Monday, September 24, 2007

Kinderboerderij and Community gardens

Most kids grown up in urban areas have seen cows, sheep, hens and the alike only in a book or on TV. Yet in most Dutch towns you can find the so called Kinderboerderij where children will be able to see, pat and even feed animals, and it is free.

We heard about this from the couple from US with a two year old girl. We then roamed around the city, and found some animals in a fenced area in a weekend several weeks before. There were no other visitors other than two of us. It was located inside a mental hospital, so we thought that was a place for people with mental problems to relax. Over there, we even saw three kangaroos. That was not the
Kinderboerderij. It shows that a pet really makes psychological benefits to human beings.

Finally last weekend, we found out the place. It was close to the Delft hout, which literally means Delt Wood, a big park around an artificial lake, surrounding by three rings of trails: one for pedestrians, one for horse riders, and one for bikes. The lake is quite big with trees surrounding all around. There was a piece of land covered with sand sand forming a small area of beach. I spotted a couple sun-bathing, and later found out there was a small nudist area around the lake. I have to admit that Dutch people are full of imaginations. They can make everything possible close to their home. That might be the reason why Dutch designers are so popular in the world.

There are also many community gardens close by. It is a little similar to the community gardens in US, but the piece of land you lease is much bigger. Many people built a little one room cabin in their land. However, there was no water electricity or drainage in the land. Only a drinkable water tap shared by many pieces of land. When people come to enjoy their outdoor farming, they can at least have some clean water for their thirsty.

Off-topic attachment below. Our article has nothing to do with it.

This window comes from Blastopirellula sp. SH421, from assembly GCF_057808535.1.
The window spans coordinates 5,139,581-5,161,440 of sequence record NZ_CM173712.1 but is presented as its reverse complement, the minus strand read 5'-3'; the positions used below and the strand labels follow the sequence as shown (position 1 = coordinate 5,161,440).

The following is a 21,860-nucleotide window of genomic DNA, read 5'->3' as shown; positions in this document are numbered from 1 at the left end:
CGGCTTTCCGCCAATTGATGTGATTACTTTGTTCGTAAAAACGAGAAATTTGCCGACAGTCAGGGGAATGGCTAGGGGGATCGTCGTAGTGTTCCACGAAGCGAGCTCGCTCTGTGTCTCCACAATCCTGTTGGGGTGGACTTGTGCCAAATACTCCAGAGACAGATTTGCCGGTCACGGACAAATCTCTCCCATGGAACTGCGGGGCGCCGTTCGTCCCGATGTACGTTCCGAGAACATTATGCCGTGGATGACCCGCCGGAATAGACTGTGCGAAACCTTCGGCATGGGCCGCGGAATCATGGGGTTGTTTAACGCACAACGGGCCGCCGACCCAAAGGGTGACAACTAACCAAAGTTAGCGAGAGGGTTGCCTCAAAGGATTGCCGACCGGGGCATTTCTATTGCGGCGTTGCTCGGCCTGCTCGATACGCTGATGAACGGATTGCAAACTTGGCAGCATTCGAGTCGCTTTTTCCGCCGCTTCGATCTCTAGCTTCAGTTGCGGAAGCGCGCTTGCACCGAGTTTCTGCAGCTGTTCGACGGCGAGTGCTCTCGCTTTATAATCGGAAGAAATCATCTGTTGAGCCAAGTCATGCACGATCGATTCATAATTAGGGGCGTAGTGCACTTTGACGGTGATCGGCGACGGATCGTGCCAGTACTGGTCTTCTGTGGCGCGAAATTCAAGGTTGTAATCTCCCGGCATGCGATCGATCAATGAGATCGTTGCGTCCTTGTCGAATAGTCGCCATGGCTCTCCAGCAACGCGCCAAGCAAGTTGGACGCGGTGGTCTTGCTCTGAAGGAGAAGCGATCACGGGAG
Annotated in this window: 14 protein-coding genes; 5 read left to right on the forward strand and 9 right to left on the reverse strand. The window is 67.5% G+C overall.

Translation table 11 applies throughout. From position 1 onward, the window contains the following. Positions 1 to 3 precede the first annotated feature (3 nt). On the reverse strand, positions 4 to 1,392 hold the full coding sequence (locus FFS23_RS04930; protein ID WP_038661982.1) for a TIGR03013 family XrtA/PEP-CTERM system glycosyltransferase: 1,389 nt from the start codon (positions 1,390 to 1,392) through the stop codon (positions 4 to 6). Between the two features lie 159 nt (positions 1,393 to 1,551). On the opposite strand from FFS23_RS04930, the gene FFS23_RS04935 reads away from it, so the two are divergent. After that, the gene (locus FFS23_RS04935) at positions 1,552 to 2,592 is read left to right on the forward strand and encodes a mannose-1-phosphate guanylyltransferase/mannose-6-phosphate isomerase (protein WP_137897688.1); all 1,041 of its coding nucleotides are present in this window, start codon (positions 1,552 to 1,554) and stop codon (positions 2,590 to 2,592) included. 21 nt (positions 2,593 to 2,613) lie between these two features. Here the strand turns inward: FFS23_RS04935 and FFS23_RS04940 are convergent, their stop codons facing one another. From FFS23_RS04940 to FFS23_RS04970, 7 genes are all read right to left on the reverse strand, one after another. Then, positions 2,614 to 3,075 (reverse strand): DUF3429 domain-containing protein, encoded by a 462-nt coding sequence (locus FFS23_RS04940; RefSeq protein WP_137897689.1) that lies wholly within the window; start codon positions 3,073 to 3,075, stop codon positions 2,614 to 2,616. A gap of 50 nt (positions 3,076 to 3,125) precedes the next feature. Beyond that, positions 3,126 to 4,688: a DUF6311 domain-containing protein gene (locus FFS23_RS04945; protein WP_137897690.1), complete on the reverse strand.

The rest of the place are full of flowers or vegetables. Some are well maintained, and some you could see the owner hasn't come for a while. We have formed the habit to ask, otherwise we couldn't even figure out what it is. One retired couple told us, they owned this at a cost of around 350 euro for a year. They would spend at least one hour every day over there in the garden. In their small green house, they grow some tomatoes and some orange color fruits I have never seen before. We tasted and it might be belong to the same kind as pomegranate but much softer. The guy was consultant now working in helping Indonesia government in water management in the city. We were offered with some apples from their garden. It was for baking and we later made apple juice from it. I can still remember the sourness when I am writing about it now. It is bio-natur (organic)!

I have been wondering why people in the Netherlands rarely grow vegetables in their garden but mostly flowers. I got a not very satisfied answer, touching the point but still not convincing. Half of the land in the Netherlands are mostly claimed from the sea water, and not fertile for vegetations. So farming becomes the most reasonable agriculture when grass is well grown with the help of plenty of rain water. Today
approximately 60% of agricultural land in the Netherlands is used by dairy farmers, and there are around 1.4 million diary cows.

The fun of
Kinderboerderij is all in the pictures. It is interesting for us to find out, goats like to stay close to people, being touched. Sheep were all the time silently eating the grass, mostly staying away from people. Young sheep are very alert and wouldn't let people get close. Mr. Awaarar successfully touched an adult sheep the first time in his life time, and its fur was very thick. We also saw a huge white pig, with a tiny little curly tail at its back.

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